In December 7, 1942, Life Magazine published a series of pictures and a few remarks concerning a theory that had become prevalent in the British Royal Air Force and had then infected the psychology of the American airman during World War II.
The matter was considered under the title of Gremlins, and the Gremlins were described as fantastic imps of both sexes who busied themselves constantly with hideous activities designed to destroy the proper functioning of every machine at hand. Obviously, the matter was treated in a half-serious, half-humorous fashion. Yet, reports about these creatures were passed along by pilots and operators, and before the end of the war, there were many who insisted in giving peace offerings to the mischievous goblins, as a way to prevent fatalities.
Gremlins were depicted as minuscule creatures that loved to create mischief, mayhem, and mechanical failures. They were most commonly blamed for sabotaging aircraft. Every unexplained mechanical malfunction, every mysteriously faulty engine, defective wheel, fuselage weakness, and avionics glitch was blamed on the Gremlins, and it was said that the little creatures were the happiest when their activities resulted in the death of the operators of these machines. In the fields and hangars of the Royal Air Force, these modernized members of the Fae came to replace the better known Boggarts and Bogies, assaulting people not as directly as their relatives used to do, but with the same intention: to make everybody’s life difficult. Because of their inclination for mayhem, Gremlins have been placed among the members of the Unseelie Court, same as their ancient counterparts.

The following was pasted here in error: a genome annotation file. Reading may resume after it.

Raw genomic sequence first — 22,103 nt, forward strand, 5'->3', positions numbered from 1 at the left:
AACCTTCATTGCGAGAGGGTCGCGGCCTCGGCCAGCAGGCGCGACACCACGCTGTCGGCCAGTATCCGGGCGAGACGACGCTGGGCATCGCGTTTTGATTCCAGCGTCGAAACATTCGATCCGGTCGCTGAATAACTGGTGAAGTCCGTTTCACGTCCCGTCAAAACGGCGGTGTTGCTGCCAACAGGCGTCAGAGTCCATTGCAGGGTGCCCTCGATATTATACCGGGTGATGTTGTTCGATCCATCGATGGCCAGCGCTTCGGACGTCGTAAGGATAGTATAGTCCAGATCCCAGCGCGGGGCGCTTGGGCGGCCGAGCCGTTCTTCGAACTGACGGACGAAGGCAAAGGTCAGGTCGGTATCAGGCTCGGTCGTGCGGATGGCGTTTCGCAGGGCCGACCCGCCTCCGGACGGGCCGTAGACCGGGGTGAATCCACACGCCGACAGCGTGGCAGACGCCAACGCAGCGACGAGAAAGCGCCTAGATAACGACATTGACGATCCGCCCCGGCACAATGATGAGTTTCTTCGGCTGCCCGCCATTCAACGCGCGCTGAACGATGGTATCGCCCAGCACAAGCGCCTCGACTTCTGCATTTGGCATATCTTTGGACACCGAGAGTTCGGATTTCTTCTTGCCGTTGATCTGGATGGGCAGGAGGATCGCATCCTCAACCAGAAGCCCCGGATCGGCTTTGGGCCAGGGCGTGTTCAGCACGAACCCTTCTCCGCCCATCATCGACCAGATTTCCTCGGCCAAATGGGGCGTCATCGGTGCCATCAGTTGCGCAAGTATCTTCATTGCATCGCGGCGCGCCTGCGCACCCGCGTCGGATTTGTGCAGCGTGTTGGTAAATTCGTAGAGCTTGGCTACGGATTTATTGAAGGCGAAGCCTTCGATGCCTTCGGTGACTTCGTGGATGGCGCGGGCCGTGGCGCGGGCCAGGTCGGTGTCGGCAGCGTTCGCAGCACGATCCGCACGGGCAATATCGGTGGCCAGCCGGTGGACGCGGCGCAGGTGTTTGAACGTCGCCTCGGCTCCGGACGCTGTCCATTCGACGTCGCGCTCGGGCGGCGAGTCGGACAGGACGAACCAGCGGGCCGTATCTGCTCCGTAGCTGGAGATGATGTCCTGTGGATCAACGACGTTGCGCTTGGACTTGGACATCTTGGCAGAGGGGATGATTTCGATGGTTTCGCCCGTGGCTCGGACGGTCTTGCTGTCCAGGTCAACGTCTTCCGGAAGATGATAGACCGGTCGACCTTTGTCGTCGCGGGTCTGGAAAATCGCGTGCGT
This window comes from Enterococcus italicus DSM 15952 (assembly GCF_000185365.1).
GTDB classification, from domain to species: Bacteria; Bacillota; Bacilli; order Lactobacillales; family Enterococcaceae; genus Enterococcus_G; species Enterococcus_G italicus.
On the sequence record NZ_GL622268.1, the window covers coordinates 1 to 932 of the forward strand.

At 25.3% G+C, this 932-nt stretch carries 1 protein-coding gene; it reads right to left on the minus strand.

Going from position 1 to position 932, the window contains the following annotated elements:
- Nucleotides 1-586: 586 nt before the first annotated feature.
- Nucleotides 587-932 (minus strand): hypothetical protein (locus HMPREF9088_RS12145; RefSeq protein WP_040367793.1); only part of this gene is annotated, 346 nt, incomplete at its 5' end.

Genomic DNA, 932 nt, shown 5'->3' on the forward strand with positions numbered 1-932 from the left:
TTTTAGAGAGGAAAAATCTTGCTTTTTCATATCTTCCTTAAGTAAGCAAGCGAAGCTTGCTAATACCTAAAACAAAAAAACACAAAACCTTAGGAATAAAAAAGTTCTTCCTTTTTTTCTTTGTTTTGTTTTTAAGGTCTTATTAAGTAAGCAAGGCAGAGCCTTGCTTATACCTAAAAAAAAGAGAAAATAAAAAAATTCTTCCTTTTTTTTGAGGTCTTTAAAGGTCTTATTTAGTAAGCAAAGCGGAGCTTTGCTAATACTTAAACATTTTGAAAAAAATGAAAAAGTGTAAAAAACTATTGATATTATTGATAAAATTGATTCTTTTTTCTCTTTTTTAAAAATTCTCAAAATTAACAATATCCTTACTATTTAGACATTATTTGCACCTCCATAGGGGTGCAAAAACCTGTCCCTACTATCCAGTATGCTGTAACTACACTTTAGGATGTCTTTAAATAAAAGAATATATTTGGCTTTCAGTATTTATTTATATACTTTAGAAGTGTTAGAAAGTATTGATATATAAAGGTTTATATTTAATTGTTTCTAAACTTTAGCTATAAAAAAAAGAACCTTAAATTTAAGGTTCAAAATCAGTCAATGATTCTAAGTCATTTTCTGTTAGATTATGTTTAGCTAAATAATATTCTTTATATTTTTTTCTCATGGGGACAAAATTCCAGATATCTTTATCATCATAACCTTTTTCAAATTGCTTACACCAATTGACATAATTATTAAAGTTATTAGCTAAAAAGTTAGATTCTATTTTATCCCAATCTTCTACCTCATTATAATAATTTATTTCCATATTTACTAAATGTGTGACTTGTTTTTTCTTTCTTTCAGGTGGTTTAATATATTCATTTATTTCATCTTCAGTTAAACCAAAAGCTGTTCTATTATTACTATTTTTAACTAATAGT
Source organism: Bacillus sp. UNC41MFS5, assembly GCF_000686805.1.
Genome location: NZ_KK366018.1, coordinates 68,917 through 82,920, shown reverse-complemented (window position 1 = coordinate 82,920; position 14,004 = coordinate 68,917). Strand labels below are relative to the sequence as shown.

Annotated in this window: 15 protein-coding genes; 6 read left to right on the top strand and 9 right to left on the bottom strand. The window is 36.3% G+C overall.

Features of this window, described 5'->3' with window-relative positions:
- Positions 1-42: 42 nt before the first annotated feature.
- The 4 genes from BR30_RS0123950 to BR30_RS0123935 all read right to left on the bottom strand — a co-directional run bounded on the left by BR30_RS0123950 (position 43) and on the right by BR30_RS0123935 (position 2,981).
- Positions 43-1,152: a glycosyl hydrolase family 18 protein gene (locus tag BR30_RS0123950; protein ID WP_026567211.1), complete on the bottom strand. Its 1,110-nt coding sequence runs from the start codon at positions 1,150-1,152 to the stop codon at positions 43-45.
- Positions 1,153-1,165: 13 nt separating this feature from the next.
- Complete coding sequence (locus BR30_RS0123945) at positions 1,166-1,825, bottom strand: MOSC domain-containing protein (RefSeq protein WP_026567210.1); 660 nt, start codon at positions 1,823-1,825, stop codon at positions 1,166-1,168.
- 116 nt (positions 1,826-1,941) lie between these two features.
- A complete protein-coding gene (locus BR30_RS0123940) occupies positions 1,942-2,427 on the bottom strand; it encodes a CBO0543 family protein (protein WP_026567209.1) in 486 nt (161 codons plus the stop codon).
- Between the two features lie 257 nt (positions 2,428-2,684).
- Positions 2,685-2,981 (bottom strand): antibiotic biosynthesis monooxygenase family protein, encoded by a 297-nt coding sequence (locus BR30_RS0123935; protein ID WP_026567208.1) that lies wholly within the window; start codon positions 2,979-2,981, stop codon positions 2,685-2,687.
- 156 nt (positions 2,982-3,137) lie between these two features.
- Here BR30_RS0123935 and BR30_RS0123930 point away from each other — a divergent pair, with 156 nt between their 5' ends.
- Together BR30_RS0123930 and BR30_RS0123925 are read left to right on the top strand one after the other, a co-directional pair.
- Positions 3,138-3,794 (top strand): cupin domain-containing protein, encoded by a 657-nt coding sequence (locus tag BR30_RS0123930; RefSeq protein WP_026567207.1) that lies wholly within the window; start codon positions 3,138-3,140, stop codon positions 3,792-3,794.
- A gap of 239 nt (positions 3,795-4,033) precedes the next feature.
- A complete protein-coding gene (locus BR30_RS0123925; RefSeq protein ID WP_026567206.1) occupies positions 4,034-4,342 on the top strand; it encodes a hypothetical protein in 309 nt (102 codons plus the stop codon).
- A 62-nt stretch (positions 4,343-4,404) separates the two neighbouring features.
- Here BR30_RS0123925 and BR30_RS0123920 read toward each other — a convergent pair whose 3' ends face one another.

Disagreement exists about the origin of the name Gremlin. It’s been suggested that the word originates from the Gaelic gruaimin, meaning grumpy little fellow, which comes from gruaim, meaning gloomy or ill humored. It has also being suggested that the name Gremlin is a shortening of grinning goblin. Other suggestions, advocating for French and German words as the origin of the name seem less likely to be true, given the geographic origin of the myth.
As with the origin of the name, there is no consensus on the appearance of the Gremlins. It is generally assumed that they are small, no taller than a man’s knee, and humanoid in appearance. They are told to be skinny and nimble enough to move about through complex machinery, and with little fondness for clothing, which at time gets catch in between the many knobs and bumps they come across when sabotaging engines. Known colors include green and blue-grey. They have long fingers and big eyes, capable to see even the tiniest of details in total darkness, hence their success in sabotaging, and some have been describe as having horns capable of puncturing gas tanks and peel electric cables. Adding to the uncertainty, they are quick and nimble so it hard to get a good look at them and even harder to take a picture.
A gremlin is the villain in one of the the most effective Twilight Zone episode, “Nightmare at 20,000 Feet” first aired on October 11, 1963. The premise of the episode is simple: When Bob (the protagonist) looks outside, he sees a monster hitting and pulling the reinforcement and cables near the turbine of the plane. However, when anyone else looks, they see nothing at all. The monster in question is, of course a Gremlin. In the 1963 episode, the gremlin looks like an oversized raggedy teddy bear. However, in 1983’s Twilight Zone: The Movie, the gremlin has been transformed, looking much more like the familiar hobgoblins (Figure).
They drink fuel, sucking tanks dry, and it was said that offering then honey and treacle could save a pilot from a nasty surprise in mid air.
While gremlins have faded from the aerial popularity they enjoyed during the war, the preponderance of technology in our modern world has only given them further targets to mess. They may have changed tactics, though, becoming more of software experts and less of mechanical saboteurs.
-Dubois, P.; Sabatier, C.; and Sabatier, R. (1992) La Grande Encyclopédie des Lutins. Hoëbeke, Paris.
-Edwards, G. (1974) Hobgoblin and Sweet Puck. John Sherratt and Son, Altrincham.
-Massinger, C. (1944) The Gremlin Myth. The Journal of Educational Sociology, 17(6), pp.359-367.